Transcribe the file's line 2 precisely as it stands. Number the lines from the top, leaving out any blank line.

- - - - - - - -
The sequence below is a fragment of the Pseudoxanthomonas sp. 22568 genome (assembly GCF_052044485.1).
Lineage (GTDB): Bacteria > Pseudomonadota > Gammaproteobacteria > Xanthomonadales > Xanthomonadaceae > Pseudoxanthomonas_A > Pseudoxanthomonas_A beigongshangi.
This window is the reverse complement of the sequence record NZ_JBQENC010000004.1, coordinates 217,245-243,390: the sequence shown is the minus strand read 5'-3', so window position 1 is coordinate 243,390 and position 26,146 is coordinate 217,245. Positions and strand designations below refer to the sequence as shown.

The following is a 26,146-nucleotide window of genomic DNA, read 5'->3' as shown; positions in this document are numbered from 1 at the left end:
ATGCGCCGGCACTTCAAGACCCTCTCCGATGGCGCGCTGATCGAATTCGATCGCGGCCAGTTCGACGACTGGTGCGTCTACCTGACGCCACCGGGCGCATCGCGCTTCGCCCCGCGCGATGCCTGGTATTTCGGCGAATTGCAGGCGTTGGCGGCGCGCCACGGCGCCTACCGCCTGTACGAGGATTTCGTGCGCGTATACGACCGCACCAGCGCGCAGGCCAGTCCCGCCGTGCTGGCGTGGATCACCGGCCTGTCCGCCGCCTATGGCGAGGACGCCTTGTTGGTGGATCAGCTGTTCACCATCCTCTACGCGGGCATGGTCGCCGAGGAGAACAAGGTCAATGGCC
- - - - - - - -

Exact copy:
Lineage (GTDB): Bacteria > Pseudomonadota > Gammaproteobacteria > Xanthomonadales > Xanthomonadaceae > Pseudoxanthomonas_A > Pseudoxanthomonas_A beigongshangi.